I gave up on cable TV and all of its outmoded interfaces for what will probably be the final time. The entire world has changed, yet cable box interfaces are stuck in the same time-warp that things like restaurant POS systems seem to be in. Rather than go into a rant, this entry is about how I’ve put together my own TV experience.
Step One: Give the cable box back to Verizon and put a PC in its place.
Some people go all out on this step. I just wanted a decent machine that had a decent amount of memory, HDMI out, and a 1TB hard drive.
Step Two: Figure out which media center application to use
I’ve been through many of them. I tried Boxee, XBMC, Plex, Kylo, and probably some I’ve forgotten about. XBMC is great if you have a library of media and a degree in Engineering. Boxee is a good, simple interface, but I think it’s going away if it hasn’t already. Kylo is a customized browser for viewing web content, but after it seemed Hulu was actively trying to block them, I continued looking again. I use Plex. It works well for streamed content and has a fairly intuitive interface.
Step Three: Figure out how to control it all from the couch
There are some single purpose PC remote apps out there and they’re pretty good, but I like extensibility and having a swiss-army knife type tool so that I can do everything from one place; even if it requires a little customization work on my part. Unified Remote absolutely delivers. It comes with a handy selection of remotes out of the box, but the reason I paid for the app was to take advantage of the custom remote feature. As long as you can string together some XML, you can create your own layout and map the buttons to a wide variety of built-in actions. Even better is the ability to have the Unified Remote server (the application running on the PC to receive the wifi packets the phone app sends) execute arbitrary programs on the PC and feed them parameters.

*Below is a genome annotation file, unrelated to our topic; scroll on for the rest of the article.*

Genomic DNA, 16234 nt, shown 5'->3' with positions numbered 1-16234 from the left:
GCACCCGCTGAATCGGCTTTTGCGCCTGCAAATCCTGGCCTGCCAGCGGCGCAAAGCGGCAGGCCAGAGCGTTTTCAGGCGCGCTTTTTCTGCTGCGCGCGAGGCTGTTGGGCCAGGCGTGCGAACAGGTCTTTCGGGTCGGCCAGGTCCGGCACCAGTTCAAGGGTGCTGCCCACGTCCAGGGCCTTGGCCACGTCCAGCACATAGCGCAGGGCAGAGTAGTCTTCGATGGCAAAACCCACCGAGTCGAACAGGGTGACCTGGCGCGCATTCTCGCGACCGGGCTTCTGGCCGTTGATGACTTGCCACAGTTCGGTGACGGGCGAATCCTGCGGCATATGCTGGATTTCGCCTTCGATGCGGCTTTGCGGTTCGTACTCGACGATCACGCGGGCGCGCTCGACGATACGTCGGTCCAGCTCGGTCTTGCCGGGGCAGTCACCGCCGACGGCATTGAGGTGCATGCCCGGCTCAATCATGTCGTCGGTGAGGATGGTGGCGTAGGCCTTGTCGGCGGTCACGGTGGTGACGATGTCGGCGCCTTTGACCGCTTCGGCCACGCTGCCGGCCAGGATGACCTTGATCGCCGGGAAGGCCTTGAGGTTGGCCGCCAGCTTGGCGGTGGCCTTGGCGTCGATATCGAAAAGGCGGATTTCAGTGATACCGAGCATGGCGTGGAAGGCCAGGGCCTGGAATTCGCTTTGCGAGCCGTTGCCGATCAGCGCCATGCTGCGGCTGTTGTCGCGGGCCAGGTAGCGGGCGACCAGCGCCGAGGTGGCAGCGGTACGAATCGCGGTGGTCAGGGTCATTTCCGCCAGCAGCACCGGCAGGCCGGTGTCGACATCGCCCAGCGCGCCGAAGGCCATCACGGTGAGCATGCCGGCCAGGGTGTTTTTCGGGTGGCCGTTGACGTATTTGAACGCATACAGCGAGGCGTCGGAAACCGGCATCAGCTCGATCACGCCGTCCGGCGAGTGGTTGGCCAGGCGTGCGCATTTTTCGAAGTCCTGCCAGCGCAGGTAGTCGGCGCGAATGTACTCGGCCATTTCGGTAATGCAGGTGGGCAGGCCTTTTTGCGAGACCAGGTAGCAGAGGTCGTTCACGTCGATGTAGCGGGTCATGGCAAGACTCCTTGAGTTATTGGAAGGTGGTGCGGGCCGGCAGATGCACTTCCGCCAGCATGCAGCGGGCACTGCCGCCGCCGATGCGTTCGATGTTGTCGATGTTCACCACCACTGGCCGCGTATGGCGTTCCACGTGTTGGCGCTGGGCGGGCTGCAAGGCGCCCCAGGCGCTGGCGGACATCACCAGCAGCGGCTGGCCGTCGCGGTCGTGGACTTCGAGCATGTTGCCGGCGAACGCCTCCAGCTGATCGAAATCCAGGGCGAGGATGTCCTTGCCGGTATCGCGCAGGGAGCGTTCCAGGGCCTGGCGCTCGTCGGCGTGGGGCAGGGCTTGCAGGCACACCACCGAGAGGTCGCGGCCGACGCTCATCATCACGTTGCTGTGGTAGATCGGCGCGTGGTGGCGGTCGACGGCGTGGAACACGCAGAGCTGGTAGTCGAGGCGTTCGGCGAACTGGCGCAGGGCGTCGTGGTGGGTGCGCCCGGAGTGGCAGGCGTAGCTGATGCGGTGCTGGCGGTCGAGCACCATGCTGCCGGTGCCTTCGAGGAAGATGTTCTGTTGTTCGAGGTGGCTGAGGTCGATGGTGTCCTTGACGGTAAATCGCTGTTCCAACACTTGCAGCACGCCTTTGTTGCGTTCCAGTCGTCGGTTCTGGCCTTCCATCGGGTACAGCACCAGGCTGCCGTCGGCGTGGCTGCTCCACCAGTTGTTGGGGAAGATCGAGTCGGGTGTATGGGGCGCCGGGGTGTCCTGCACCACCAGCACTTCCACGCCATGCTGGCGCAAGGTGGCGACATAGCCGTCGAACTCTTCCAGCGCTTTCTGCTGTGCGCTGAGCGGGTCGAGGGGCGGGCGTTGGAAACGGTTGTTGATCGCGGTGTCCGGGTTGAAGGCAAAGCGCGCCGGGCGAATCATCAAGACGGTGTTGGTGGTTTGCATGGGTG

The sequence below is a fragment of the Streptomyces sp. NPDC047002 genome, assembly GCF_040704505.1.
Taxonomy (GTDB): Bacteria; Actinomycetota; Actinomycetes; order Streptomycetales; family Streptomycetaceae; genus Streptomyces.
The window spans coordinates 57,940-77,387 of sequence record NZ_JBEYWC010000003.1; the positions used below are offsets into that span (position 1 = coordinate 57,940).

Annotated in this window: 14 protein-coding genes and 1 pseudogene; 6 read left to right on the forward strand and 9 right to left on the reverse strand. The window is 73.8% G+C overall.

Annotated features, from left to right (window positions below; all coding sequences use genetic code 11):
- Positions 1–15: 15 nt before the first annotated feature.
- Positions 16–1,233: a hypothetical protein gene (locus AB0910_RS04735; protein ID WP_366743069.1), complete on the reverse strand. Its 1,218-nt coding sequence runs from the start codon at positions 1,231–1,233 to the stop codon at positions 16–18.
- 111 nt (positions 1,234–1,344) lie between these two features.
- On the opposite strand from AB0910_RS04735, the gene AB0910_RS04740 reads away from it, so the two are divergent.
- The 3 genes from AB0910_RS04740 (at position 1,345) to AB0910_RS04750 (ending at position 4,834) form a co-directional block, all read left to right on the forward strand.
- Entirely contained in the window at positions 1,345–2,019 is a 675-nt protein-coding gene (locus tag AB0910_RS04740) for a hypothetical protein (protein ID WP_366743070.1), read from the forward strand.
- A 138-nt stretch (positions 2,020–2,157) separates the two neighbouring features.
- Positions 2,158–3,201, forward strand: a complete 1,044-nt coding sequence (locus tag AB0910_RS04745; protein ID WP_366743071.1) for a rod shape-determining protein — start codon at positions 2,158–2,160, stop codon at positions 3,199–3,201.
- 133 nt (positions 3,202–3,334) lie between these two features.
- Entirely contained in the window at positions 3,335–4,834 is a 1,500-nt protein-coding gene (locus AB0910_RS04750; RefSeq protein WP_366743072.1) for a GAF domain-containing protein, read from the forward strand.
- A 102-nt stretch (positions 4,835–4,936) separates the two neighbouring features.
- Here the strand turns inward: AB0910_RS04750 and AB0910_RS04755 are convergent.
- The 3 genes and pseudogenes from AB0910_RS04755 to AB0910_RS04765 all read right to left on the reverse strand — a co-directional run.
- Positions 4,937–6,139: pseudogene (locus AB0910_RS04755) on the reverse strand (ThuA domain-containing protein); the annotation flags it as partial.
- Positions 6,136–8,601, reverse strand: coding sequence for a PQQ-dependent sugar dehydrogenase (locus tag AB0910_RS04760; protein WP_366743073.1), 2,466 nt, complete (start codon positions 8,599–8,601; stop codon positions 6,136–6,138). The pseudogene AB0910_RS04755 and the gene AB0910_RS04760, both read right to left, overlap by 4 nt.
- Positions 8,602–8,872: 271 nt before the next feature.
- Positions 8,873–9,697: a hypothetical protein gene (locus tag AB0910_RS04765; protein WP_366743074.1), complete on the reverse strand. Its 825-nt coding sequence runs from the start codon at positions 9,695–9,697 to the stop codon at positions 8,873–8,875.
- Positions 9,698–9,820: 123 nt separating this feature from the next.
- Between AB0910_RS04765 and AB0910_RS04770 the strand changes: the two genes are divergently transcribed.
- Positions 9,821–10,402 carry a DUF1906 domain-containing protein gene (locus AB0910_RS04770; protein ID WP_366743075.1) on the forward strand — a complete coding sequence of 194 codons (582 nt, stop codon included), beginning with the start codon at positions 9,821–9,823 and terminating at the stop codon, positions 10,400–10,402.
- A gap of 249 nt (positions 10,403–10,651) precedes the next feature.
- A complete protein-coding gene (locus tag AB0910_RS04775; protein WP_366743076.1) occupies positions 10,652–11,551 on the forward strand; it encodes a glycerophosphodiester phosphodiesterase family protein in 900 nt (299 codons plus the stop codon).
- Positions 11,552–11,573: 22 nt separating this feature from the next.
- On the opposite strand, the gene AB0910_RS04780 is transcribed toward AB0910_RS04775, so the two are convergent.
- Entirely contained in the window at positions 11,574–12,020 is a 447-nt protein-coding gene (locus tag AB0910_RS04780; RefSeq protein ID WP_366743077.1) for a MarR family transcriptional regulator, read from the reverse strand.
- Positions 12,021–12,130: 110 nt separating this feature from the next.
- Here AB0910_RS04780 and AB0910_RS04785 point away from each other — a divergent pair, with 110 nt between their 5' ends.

Armed with this ability and sick of still needing to keep my TV’s remote within reach – instead of its natural habitat which is apparently in between the couch cushions – I set out to devise a method of controlling the TV from the phone as well. I wanted something that wasn’t intrusive and didn’t require me to break open the TV. I first looked into using CEC, but it’s not that well documented for my TV and it seemed like it was going to be a hassle. Instead, I decided good old-fashioned IR would be best.
I remembered seeing an IR library for the Arduino, so I started looking into it. I was surprised to learn that IR communication for things like TVs and stereo receivers is not as simple as just several flashes of light for different lengths of time. In fact, I’d go as far as to say that they’re packets! Fortunately, the library takes care of most of those details, but I did find it interesting. At the time the library didn’t support Panasonic, but I found a comment on the library’s author’s (Ken Shirriff) page that included the code I needed to get things working. The commands are sent as ‘Extras’ from the Unified Remote app to the server and passed as parameters to an executable specified in the remote config. In my case that executable was a python script that transmits the command over USB to the Arduino which, in turn, blinks the IR LED to transmit the packets to the TV.